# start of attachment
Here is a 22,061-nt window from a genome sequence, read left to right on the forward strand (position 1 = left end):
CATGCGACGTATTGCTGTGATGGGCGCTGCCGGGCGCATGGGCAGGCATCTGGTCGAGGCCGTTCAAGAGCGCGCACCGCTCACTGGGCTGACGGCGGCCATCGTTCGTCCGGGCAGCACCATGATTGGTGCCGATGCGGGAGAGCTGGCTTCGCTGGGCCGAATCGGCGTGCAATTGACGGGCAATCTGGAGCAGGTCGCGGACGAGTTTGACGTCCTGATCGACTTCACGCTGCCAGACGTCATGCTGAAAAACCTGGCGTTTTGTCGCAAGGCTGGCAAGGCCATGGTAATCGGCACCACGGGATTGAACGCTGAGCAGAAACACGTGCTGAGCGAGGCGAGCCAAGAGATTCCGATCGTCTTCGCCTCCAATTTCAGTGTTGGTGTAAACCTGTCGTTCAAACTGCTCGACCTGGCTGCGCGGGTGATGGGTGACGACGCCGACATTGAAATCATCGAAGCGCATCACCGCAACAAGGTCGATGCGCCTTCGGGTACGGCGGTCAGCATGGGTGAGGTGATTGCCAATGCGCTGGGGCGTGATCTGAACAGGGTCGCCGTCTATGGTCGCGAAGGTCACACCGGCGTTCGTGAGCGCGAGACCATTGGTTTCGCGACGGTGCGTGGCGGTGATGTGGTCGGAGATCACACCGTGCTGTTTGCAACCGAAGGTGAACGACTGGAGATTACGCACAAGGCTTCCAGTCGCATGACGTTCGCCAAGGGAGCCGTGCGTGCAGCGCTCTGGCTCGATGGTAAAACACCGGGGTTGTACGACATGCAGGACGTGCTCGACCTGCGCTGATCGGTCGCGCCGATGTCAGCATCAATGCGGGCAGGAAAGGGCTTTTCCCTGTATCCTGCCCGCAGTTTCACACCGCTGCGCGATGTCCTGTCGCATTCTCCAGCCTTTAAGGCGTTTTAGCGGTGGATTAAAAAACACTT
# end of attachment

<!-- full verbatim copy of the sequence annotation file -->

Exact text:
Here is a 22,061-nt window from a genome sequence, read left to right on the forward strand (position 1 = left end):
CATGCGACGTATTGCTGTGATGGGCGCTGCCGGGCGCATGGGCAGGCATCTGGTCGAGGCCGTTCAAGAGCGCGCACCGCTCACTGGGCTGACGGCGGCCATCGTTCGTCCGGGCAGCACCATGATTGGTGCCGATGCGGGAGAGCTGGCTTCGCTGGGCCGAATCGGCGTGCAATTGACGGGCAATCTGGAGCAGGTCGCGGACGAGTTTGACGTCCTGATCGACTTCACGCTGCCAGACGTCATGCTGAAAAACCTGGCGTTTTGTCGCAAGGCTGGCAAGGCCATGGTAATCGGCACCACGGGATTGAACGCTGAGCAGAAACACGTGCTGAGCGAGGCGAGCCAAGAGATTCCGATCGTCTTCGCCTCCAATTTCAGTGTTGGTGTAAACCTGTCGTTCAAACTGCTCGACCTGGCTGCGCGGGTGATGGGTGACGACGCCGACATTGAAATCATCGAAGCGCATCACCGCAACAAGGTCGATGCGCCTTCGGGTACGGCGGTCAGCATGGGTGAGGTGATTGCCAATGCGCTGGGGCGTGATCTGAACAGGGTCGCCGTCTATGGTCGCGAAGGTCACACCGGCGTTCGTGAGCGCGAGACCATTGGTTTCGCGACGGTGCGTGGCGGTGATGTGGTCGGAGATCACACCGTGCTGTTTGCAACCGAAGGTGAACGACTGGAGATTACGCACAAGGCTTCCAGTCGCATGACGTTCGCCAAGGGAGCCGTGCGTGCAGCGCTCTGGCTCGATGGTAAAACACCGGGGTTGTACGACATGCAGGACGTGCTCGACCTGCGCTGATCGGTCGCGCCGATGTCAGCATCAATGCGGGCAGGAAAGGGCTTTTCCCTGTATCCTGCCCGCAGTTTCACACCGCTGCGCGATGTCCTGTCGCATTCTCCAGCCTTTAAGGCGTTTTAGCGGTGGATTAAAAAACACTT